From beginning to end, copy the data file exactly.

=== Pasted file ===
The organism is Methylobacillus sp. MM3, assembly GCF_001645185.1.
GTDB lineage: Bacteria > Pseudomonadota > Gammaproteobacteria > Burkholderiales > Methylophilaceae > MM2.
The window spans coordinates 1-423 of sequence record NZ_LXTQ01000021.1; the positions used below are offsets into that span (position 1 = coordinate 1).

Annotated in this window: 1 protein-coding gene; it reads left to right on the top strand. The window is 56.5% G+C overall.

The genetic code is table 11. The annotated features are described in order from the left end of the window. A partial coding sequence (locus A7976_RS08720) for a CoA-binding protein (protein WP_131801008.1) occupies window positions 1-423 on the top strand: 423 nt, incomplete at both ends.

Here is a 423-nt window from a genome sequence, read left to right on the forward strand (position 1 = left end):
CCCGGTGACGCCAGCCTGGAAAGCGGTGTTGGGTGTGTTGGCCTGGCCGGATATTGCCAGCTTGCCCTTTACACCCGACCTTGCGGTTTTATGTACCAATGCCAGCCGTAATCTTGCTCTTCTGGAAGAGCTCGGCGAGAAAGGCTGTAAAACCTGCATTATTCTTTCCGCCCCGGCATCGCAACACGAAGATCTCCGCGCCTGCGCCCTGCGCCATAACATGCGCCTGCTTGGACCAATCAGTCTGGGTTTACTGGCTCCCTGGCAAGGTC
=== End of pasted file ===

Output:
The organism is Methylobacillus sp. MM3, assembly GCF_001645185.1.
GTDB lineage: Bacteria > Pseudomonadota > Gammaproteobacteria > Burkholderiales > Methylophilaceae > MM2.
The window spans coordinates 1-423 of sequence record NZ_LXTQ01000021.1; the positions used below are offsets into that span (position 1 = coordinate 1).

Annotated in this window: 1 protein-coding gene; it reads left to right on the top strand. The window is 56.5% G+C overall.

The genetic code is table 11. The annotated features are described in order from the left end of the window. A partial coding sequence (locus A7976_RS08720) for a CoA-binding protein (protein WP_131801008.1) occupies window positions 1-423 on the top strand: 423 nt, incomplete at both ends.

Here is a 423-nt window from a genome sequence, read left to right on the forward strand (position 1 = left end):
CCCGGTGACGCCAGCCTGGAAAGCGGTGTTGGGTGTGTTGGCCTGGCCGGATATTGCCAGCTTGCCCTTTACACCCGACCTTGCGGTTTTATGTACCAATGCCAGCCGTAATCTTGCTCTTCTGGAAGAGCTCGGCGAGAAAGGCTGTAAAACCTGCATTATTCTTTCCGCCCCGGCATCGCAACACGAAGATCTCCGCGCCTGCGCCCTGCGCCATAACATGCGCCTGCTTGGACCAATCAGTCTGGGTTTACTGGCTCCCTGGCAAGGTC